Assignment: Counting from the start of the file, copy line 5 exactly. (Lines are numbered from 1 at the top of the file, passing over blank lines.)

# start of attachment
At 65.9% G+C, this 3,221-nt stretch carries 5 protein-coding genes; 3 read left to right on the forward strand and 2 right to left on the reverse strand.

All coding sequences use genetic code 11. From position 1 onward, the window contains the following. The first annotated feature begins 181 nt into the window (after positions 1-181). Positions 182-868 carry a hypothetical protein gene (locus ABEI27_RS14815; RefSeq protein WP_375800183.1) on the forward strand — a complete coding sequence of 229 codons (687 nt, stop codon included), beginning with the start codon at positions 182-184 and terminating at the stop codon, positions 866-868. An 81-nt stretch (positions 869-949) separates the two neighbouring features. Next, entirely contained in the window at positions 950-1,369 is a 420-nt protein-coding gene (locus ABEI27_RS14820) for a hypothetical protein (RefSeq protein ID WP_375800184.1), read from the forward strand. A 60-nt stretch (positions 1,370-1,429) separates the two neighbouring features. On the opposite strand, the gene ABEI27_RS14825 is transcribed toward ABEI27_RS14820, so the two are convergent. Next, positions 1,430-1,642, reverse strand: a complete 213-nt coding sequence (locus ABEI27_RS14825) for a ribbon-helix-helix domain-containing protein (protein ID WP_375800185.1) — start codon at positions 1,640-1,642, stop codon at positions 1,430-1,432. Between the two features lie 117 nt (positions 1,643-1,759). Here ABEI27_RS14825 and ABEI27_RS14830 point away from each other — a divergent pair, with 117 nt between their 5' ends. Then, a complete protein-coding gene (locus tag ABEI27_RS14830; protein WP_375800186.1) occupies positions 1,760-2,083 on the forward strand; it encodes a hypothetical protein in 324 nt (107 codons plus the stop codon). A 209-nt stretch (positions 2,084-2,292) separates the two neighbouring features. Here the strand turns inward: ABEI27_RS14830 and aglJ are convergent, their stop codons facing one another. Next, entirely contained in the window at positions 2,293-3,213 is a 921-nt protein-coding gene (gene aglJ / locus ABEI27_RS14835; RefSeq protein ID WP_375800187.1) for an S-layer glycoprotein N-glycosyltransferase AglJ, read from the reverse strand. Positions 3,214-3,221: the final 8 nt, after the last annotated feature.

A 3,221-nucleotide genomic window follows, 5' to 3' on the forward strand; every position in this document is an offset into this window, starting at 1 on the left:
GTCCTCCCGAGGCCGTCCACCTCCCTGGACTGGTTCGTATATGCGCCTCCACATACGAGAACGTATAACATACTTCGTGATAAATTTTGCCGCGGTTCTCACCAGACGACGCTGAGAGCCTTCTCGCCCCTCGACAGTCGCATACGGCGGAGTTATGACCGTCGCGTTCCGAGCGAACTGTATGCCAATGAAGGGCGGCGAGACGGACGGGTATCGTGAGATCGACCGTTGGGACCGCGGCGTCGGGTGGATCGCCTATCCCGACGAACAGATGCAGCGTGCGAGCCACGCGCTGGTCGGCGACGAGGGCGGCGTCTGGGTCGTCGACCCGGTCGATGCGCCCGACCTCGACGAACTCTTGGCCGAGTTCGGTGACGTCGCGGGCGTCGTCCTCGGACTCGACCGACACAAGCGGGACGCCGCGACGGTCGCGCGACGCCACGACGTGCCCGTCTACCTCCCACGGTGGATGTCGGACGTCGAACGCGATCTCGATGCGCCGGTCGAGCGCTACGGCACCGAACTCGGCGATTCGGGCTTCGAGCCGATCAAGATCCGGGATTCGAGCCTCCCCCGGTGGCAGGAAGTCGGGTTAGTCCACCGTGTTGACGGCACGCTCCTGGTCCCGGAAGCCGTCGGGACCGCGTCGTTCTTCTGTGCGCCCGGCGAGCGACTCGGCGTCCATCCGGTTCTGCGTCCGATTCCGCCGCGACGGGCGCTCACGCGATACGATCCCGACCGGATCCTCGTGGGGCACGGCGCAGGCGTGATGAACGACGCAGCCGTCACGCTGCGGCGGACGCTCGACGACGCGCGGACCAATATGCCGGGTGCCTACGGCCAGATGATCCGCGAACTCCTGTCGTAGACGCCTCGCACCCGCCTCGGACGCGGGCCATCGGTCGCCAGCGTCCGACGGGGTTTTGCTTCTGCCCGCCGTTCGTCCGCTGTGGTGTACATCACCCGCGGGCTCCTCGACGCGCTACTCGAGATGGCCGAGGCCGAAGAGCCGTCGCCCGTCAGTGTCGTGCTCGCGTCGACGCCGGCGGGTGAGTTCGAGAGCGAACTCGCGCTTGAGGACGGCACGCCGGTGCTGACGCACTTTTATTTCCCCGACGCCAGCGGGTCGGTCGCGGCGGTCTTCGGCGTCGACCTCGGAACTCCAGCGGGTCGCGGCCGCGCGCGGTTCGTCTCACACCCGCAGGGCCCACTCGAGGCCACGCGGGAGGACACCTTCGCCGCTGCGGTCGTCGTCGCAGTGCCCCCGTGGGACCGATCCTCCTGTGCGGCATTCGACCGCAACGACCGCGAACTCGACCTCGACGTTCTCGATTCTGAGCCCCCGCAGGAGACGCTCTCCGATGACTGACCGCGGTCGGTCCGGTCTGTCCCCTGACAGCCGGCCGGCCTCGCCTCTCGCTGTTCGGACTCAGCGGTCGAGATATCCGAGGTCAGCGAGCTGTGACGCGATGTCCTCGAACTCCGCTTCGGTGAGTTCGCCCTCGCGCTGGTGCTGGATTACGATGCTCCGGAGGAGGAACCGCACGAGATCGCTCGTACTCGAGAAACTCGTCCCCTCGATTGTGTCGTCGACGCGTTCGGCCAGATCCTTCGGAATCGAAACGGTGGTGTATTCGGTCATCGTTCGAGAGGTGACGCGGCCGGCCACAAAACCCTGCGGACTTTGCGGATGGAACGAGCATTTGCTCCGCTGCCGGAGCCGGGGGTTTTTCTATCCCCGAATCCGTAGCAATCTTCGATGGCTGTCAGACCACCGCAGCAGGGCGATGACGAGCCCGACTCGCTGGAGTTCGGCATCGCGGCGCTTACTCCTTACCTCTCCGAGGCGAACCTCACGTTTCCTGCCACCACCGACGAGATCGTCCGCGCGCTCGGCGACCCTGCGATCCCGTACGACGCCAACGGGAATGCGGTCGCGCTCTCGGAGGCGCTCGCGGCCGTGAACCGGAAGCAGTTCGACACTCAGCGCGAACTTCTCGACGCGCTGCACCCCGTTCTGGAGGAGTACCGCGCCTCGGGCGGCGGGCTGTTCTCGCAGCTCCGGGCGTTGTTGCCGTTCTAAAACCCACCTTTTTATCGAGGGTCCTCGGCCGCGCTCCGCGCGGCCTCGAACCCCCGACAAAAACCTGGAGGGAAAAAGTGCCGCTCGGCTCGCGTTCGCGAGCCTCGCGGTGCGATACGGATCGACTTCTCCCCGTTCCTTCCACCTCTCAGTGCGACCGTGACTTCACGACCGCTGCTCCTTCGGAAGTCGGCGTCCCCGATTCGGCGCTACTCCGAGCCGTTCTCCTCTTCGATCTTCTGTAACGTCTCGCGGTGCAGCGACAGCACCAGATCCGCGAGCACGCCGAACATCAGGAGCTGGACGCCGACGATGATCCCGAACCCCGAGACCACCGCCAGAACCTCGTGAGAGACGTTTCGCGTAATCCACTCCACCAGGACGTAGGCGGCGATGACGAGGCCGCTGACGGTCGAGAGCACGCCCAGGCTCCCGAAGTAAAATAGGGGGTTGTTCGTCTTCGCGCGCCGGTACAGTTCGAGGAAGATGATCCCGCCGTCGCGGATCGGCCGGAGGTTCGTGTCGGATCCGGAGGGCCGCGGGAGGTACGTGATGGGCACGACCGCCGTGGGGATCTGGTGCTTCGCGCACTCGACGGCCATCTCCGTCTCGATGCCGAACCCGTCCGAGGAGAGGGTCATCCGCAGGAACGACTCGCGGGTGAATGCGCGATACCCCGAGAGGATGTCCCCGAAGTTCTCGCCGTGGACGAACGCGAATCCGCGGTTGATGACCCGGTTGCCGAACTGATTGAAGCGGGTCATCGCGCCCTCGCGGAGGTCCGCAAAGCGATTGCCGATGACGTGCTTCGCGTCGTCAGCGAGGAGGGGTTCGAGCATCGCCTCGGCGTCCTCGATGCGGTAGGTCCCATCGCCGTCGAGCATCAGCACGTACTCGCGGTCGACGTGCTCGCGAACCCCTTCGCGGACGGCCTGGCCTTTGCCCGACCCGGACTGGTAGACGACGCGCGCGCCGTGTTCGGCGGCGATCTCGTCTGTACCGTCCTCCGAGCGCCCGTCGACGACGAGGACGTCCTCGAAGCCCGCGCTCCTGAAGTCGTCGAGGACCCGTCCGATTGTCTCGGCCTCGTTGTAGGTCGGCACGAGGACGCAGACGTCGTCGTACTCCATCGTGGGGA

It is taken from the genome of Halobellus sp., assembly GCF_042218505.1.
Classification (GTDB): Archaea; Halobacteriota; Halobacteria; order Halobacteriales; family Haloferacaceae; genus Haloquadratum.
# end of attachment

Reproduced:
It is taken from the genome of Halobellus sp., assembly GCF_042218505.1.